​Yen’s rebound remains Sisyphean


The Japanese yen headed for its best week against the dollar as the US-Japan rate gap narrowed, staying above the crucial 150 level.

The Japanese yen was on track for its best week against dollar on the prospect of narrowing US-Japan rate differential though remaining above the important 150 mark.


The BOJ signalled that negative interest rates could be ended at its latest policy meeting. More specifically, spring wage talks between business and unions will be key to the timing of an exit.

Nearly 60% of economists polled by think tank Japan Center for Economic Research after the policy tweak expect the BOJ to tighten policy in April, followed by 12% projecting a January move.

Warren Buffett’s Berkshire Hathaway plans to sell yen-denominated corporate bonds for the second time this year to take advantage of low rates which could be turned on its head later.

That being said, a widely anticipated wage-price spiral in the country is dubious as wholesale inflation in Oct cooled more expected with the biggest decline in 3.5 years.

Crack in economy

More challenges are underway on top of softening price pressure. Japan’s economy likely shrank over the summer as the impact of trade kicked in.

GDP is expected to shrink at an annualised pace of 0.4% in the third quarter, a dramatic U-turn from 4.8% growth in the second, according to economists.

That would mark the sixth quarterly contraction since spring 2022. The key factor is more likely to be a rebound in import costs partly due to a weakening yen.

Domestic consumption and capital outlay are seen to have been largely flat quarter on quarter. Consumers are feeling the pitch when real wages have declined for the 18th straight month in Oct.

However, Japan's trade deficit last month shrank 70% from a year earlier to 662.5 billion yen as imports continued to drop sharply and exports grew for the second straight month, government data showed.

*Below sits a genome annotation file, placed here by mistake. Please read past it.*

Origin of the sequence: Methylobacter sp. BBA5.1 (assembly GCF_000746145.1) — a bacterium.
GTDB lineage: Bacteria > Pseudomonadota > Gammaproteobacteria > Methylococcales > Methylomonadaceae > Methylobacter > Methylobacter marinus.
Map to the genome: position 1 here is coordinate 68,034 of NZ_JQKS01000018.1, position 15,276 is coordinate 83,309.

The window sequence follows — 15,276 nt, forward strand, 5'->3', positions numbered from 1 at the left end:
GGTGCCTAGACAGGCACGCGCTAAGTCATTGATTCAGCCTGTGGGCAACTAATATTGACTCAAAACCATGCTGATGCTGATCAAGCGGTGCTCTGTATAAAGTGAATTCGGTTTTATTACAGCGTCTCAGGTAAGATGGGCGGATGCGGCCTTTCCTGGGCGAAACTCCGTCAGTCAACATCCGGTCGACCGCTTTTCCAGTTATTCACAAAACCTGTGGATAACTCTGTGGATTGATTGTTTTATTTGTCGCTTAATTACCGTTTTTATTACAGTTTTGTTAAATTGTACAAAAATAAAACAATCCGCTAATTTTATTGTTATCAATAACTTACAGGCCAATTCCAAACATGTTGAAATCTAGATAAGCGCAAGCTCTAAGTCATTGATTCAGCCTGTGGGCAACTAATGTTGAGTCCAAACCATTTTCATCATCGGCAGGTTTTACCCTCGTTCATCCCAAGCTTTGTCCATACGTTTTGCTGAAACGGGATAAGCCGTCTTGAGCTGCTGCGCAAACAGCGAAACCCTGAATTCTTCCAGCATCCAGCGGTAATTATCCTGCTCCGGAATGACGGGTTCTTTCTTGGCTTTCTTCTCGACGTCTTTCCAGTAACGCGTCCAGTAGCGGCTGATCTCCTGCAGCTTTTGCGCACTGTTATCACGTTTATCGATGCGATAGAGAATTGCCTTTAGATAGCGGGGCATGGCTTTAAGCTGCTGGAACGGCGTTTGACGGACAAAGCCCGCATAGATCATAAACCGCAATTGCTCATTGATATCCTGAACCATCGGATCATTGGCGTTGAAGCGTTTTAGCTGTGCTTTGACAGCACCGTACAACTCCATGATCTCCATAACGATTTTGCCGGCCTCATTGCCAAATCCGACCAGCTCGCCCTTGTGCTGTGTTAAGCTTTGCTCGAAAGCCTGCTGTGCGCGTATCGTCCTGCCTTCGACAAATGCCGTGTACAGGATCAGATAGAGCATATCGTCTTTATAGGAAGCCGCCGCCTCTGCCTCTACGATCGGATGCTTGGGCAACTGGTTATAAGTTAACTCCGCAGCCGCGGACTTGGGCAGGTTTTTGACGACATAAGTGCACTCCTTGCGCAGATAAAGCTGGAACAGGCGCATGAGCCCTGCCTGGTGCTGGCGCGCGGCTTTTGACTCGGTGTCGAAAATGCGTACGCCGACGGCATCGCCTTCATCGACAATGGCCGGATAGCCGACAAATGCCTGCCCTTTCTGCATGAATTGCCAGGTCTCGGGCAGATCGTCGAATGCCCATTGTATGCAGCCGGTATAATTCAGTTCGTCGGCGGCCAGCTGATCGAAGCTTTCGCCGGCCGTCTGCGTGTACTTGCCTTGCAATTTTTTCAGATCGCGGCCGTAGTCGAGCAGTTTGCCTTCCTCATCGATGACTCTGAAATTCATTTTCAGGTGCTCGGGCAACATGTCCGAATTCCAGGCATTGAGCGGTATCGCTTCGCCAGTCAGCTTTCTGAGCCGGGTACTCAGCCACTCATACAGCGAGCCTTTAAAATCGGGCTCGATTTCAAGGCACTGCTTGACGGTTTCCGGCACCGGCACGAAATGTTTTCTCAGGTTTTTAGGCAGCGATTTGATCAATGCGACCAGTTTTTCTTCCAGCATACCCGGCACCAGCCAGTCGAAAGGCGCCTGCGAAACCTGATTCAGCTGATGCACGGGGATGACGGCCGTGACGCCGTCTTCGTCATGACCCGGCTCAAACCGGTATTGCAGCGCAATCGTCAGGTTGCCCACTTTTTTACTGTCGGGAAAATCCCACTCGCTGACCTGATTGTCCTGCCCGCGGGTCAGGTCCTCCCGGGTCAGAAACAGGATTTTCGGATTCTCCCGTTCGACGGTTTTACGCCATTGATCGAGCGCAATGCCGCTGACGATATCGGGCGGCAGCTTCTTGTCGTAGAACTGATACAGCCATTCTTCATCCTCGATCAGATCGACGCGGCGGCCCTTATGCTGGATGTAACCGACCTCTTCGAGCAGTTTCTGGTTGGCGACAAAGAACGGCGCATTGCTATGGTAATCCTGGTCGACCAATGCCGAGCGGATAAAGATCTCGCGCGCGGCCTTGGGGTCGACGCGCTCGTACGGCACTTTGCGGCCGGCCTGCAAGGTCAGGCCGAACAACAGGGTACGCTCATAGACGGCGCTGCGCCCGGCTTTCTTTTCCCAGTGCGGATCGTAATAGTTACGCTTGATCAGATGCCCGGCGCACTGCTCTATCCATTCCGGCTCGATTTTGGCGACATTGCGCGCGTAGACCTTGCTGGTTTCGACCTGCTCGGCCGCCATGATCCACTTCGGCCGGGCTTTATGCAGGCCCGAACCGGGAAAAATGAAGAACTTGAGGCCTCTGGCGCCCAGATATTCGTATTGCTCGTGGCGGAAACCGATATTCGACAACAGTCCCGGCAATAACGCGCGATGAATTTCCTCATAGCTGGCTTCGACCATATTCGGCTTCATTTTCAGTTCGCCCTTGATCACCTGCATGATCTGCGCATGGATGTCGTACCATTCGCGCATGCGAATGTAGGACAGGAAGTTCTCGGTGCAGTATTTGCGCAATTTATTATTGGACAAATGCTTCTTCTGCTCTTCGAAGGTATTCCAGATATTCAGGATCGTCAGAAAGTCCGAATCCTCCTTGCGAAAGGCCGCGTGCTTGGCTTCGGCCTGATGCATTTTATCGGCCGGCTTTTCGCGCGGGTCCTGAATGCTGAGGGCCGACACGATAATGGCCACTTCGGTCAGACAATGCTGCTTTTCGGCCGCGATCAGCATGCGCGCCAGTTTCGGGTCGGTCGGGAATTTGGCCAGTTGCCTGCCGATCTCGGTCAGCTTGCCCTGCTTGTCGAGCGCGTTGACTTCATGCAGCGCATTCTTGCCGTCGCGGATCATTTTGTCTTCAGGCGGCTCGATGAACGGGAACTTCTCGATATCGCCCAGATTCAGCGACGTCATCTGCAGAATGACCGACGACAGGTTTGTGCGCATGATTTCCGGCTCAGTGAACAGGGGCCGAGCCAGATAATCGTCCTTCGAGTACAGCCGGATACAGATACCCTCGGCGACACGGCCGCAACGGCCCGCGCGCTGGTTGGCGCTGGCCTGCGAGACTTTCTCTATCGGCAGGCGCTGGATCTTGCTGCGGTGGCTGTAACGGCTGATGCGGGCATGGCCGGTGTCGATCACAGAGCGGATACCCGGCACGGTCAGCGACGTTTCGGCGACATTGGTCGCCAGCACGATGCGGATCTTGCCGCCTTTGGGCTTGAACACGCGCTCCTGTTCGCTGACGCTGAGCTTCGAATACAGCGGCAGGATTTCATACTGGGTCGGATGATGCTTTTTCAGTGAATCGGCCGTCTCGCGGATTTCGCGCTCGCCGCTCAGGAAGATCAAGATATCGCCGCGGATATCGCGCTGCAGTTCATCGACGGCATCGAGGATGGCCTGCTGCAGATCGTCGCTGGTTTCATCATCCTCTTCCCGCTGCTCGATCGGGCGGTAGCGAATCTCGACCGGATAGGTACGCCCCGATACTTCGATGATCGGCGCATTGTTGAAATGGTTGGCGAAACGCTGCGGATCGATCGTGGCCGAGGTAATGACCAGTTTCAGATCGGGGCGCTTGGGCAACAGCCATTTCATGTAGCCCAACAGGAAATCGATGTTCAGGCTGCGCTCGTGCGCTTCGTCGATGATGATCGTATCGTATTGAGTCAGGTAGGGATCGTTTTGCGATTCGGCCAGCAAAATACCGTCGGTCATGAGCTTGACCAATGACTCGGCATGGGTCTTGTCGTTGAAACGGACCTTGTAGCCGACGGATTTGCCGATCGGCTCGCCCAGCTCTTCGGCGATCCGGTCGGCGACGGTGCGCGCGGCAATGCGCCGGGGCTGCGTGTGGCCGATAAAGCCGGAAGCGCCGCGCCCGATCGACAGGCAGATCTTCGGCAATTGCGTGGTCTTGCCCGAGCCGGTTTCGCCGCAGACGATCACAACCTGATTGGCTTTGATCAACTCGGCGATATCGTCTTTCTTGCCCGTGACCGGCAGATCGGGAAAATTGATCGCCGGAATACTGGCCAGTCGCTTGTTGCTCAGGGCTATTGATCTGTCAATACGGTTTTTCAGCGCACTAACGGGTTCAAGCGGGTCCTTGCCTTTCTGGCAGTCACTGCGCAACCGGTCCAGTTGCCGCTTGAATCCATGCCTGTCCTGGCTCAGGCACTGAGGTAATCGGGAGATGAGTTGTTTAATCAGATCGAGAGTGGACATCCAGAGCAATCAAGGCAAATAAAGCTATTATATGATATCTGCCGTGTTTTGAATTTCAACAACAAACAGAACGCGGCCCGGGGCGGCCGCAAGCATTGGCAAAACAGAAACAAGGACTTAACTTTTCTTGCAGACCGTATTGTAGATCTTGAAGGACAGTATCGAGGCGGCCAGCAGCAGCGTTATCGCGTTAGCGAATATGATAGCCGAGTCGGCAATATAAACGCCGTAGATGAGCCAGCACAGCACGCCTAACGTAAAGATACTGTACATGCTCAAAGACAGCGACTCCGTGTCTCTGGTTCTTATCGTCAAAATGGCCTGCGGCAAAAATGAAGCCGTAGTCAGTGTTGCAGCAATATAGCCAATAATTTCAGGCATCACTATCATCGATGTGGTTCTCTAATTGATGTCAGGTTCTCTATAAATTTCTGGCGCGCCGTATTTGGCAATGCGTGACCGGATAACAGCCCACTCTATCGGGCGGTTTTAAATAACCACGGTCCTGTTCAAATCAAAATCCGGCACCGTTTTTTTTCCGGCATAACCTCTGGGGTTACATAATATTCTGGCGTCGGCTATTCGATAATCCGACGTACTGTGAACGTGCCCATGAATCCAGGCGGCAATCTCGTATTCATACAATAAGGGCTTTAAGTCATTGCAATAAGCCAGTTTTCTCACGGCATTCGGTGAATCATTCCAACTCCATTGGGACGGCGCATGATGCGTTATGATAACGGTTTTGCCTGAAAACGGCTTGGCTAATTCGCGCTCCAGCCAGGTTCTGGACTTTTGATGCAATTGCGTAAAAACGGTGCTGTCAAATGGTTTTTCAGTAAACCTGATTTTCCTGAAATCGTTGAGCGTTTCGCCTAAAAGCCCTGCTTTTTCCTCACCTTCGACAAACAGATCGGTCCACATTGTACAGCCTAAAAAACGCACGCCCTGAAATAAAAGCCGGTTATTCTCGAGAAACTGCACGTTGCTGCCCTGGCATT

Japan's trade

Kazuma Kishikawa, economist at Daiwa Institute of Research, said “Japan's trade deficit is on the mend” going forward. That may offer relief to policymakers even if growth in the last quarter disappointed.

Japanese investors bought the most high-yielding US sovereign bonds in six months in September while selling most other sovereign debts, according to data released last week.

That has watered down expectations that Japanese funds will bring back their cash to the home market on signs of policy normalisation and thus weighs on the yen.

Rate-cut euphoria

Investors could become over-optimistic thinking that the Fed is done with tightening although consumer prices and private sector payrolls fuelled that sentiment.

Notably, the Atlanta Fed’s measure of “sticky” prices that don’t change as often as items such as gas, groceries and vehicle prices, showed inflation still climbing at a 4.9% yearly clip.

Hedge funds added to long positions for eight-straight weeks — the longest streak in over two years, according to CFTC. Some high-profile investors argue that the dollar’s bull run has the potential to extend.


T. Rowe Price expects growth in the US and higher interest rates versus other major economies to support the dollar and rate cuts next year are overblown.

Fidelity International sees those higher-for-longer US interest rates risking dragging the economy into a downturn that would benefit the greenback.

“We maintain our view of dollar resilience as we head into 2024, especially in the face of soft global growth and relatively firm US yields,” according to HSBC.

Other money managers cite ongoing geopolitical tensions, which will keep the dollar bid. But Bank of America are sceptical, warning that the US currency could be “vulnerable to a quick positioning reversal” from one of the most crowded trades.

Disclaimer: This material is for general information purposes only and is not intended as (and should not be considered to be) financial, investment or other advice on which reliance should be placed. No opinion given in the material constitutes a recommendation by EBC or the author that any particular investment, security, transaction or investment strategy is suitable for any specific person.

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